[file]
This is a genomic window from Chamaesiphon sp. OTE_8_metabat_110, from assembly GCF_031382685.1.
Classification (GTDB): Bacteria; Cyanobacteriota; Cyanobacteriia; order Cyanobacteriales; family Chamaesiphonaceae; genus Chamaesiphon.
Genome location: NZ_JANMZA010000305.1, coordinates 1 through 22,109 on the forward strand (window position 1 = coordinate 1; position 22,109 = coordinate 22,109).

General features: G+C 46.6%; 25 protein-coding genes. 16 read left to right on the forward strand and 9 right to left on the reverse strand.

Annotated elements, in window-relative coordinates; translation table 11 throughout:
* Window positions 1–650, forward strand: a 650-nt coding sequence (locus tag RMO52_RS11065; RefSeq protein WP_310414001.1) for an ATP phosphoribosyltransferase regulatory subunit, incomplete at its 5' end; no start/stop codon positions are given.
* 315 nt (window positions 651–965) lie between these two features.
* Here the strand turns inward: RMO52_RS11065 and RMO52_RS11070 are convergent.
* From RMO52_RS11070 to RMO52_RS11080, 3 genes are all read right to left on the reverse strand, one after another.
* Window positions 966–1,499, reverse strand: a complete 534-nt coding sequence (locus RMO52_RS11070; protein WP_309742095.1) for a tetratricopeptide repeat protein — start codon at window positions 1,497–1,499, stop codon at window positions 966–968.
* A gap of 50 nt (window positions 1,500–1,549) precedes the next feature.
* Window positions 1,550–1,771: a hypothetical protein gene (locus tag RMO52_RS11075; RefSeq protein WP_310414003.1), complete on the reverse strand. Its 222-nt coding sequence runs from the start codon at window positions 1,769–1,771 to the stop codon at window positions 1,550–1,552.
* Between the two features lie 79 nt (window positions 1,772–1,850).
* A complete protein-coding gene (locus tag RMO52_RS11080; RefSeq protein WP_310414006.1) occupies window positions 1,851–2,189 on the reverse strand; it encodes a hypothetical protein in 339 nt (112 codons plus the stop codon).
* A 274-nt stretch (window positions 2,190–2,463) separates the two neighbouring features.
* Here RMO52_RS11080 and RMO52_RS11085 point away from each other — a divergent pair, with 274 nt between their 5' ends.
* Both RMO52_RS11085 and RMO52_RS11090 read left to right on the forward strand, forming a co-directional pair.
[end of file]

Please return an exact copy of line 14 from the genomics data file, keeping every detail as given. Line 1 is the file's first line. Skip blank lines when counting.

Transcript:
* A complete protein-coding gene (locus tag RMO52_RS11080; RefSeq protein WP_310414006.1) occupies window positions 1,851–2,189 on the reverse strand; it encodes a hypothetical protein in 339 nt (112 codons plus the stop codon).